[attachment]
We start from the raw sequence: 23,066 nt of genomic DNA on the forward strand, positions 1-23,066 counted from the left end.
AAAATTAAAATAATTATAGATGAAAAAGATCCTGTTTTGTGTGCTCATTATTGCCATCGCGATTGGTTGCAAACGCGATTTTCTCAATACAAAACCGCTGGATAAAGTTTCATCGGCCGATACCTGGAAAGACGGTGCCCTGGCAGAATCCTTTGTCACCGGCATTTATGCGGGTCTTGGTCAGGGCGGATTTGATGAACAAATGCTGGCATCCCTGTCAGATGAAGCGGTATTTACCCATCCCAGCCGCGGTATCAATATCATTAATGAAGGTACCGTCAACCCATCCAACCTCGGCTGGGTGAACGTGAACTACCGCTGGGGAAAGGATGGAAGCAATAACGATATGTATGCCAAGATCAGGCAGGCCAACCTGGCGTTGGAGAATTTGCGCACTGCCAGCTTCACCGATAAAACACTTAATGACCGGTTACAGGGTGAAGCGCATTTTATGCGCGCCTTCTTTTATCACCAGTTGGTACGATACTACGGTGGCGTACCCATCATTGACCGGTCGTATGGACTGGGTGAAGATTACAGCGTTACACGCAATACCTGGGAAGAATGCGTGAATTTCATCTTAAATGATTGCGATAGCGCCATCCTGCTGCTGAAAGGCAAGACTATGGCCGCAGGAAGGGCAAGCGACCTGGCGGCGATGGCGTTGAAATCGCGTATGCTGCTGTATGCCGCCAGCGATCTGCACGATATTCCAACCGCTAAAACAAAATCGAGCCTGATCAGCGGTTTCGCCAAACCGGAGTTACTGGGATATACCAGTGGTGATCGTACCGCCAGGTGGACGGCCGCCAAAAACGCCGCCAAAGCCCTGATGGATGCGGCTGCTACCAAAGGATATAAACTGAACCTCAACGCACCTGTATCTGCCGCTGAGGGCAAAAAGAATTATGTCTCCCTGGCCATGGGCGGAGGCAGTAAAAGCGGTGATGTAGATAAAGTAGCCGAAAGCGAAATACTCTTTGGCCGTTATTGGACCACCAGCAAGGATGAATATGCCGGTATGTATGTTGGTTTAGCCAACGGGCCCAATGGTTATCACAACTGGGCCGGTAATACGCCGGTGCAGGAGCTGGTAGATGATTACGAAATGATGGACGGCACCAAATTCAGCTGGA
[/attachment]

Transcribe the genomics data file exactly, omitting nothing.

We start from the raw sequence: 23,066 nt of genomic DNA on the forward strand, positions 1-23,066 counted from the left end.
AAAATTAAAATAATTATAGATGAAAAAGATCCTGTTTTGTGTGCTCATTATTGCCATCGCGATTGGTTGCAAACGCGATTTTCTCAATACAAAACCGCTGGATAAAGTTTCATCGGCCGATACCTGGAAAGACGGTGCCCTGGCAGAATCCTTTGTCACCGGCATTTATGCGGGTCTTGGTCAGGGCGGATTTGATGAACAAATGCTGGCATCCCTGTCAGATGAAGCGGTATTTACCCATCCCAGCCGCGGTATCAATATCATTAATGAAGGTACCGTCAACCCATCCAACCTCGGCTGGGTGAACGTGAACTACCGCTGGGGAAAGGATGGAAGCAATAACGATATGTATGCCAAGATCAGGCAGGCCAACCTGGCGTTGGAGAATTTGCGCACTGCCAGCTTCACCGATAAAACACTTAATGACCGGTTACAGGGTGAAGCGCATTTTATGCGCGCCTTCTTTTATCACCAGTTGGTACGATACTACGGTGGCGTACCCATCATTGACCGGTCGTATGGACTGGGTGAAGATTACAGCGTTACACGCAATACCTGGGAAGAATGCGTGAATTTCATCTTAAATGATTGCGATAGCGCCATCCTGCTGCTGAAAGGCAAGACTATGGCCGCAGGAAGGGCAAGCGACCTGGCGGCGATGGCGTTGAAATCGCGTATGCTGCTGTATGCCGCCAGCGATCTGCACGATATTCCAACCGCTAAAACAAAATCGAGCCTGATCAGCGGTTTCGCCAAACCGGAGTTACTGGGATATACCAGTGGTGATCGTACCGCCAGGTGGACGGCCGCCAAAAACGCCGCCAAAGCCCTGATGGATGCGGCTGCTACCAAAGGATATAAACTGAACCTCAACGCACCTGTATCTGCCGCTGAGGGCAAAAAGAATTATGTCTCCCTGGCCATGGGCGGAGGCAGTAAAAGCGGTGATGTAGATAAAGTAGCCGAAAGCGAAATACTCTTTGGCCGTTATTGGACCACCAGCAAGGATGAATATGCCGGTATGTATGTTGGTTTAGCCAACGGGCCCAATGGTTATCACAACTGGGCCGGTAATACGCCGGTGCAGGAGCTGGTAGATGATTACGAAATGATGGACGGCACCAAATTCAGCTGGA